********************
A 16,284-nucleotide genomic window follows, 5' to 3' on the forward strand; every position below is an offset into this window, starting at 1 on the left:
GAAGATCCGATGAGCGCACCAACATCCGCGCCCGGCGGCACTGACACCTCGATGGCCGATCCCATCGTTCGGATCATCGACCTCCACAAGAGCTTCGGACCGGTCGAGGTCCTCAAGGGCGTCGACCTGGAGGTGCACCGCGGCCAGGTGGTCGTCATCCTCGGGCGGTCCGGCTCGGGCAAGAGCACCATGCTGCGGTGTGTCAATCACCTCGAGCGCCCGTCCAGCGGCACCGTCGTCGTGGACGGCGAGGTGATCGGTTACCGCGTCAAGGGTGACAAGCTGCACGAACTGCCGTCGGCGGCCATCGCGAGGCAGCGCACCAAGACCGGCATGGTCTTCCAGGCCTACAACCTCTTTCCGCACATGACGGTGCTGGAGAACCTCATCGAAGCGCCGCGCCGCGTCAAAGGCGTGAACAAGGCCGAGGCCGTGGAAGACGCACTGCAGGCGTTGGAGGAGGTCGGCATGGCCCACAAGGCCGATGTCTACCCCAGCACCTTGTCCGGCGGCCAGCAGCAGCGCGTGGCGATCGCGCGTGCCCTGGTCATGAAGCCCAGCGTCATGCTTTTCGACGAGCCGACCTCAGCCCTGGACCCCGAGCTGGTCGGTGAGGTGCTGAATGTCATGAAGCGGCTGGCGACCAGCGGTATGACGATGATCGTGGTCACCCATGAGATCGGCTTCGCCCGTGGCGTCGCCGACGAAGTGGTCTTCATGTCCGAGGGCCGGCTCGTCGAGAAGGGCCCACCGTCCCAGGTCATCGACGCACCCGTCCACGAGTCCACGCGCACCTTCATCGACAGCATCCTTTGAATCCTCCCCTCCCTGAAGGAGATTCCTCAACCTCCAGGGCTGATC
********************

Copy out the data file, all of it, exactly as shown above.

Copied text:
A 16,284-nucleotide genomic window follows, 5' to 3' on the forward strand; every position below is an offset into this window, starting at 1 on the left:
GAAGATCCGATGAGCGCACCAACATCCGCGCCCGGCGGCACTGACACCTCGATGGCCGATCCCATCGTTCGGATCATCGACCTCCACAAGAGCTTCGGACCGGTCGAGGTCCTCAAGGGCGTCGACCTGGAGGTGCACCGCGGCCAGGTGGTCGTCATCCTCGGGCGGTCCGGCTCGGGCAAGAGCACCATGCTGCGGTGTGTCAATCACCTCGAGCGCCCGTCCAGCGGCACCGTCGTCGTGGACGGCGAGGTGATCGGTTACCGCGTCAAGGGTGACAAGCTGCACGAACTGCCGTCGGCGGCCATCGCGAGGCAGCGCACCAAGACCGGCATGGTCTTCCAGGCCTACAACCTCTTTCCGCACATGACGGTGCTGGAGAACCTCATCGAAGCGCCGCGCCGCGTCAAAGGCGTGAACAAGGCCGAGGCCGTGGAAGACGCACTGCAGGCGTTGGAGGAGGTCGGCATGGCCCACAAGGCCGATGTCTACCCCAGCACCTTGTCCGGCGGCCAGCAGCAGCGCGTGGCGATCGCGCGTGCCCTGGTCATGAAGCCCAGCGTCATGCTTTTCGACGAGCCGACCTCAGCCCTGGACCCCGAGCTGGTCGGTGAGGTGCTGAATGTCATGAAGCGGCTGGCGACCAGCGGTATGACGATGATCGTGGTCACCCATGAGATCGGCTTCGCCCGTGGCGTCGCCGACGAAGTGGTCTTCATGTCCGAGGGCCGGCTCGTCGAGAAGGGCCCACCGTCCCAGGTCATCGACGCACCCGTCCACGAGTCCACGCGCACCTTCATCGACAGCATCCTTTGAATCCTCCCCTCCCTGAAGGAGATTCCTCAACCTCCAGGGCTGATC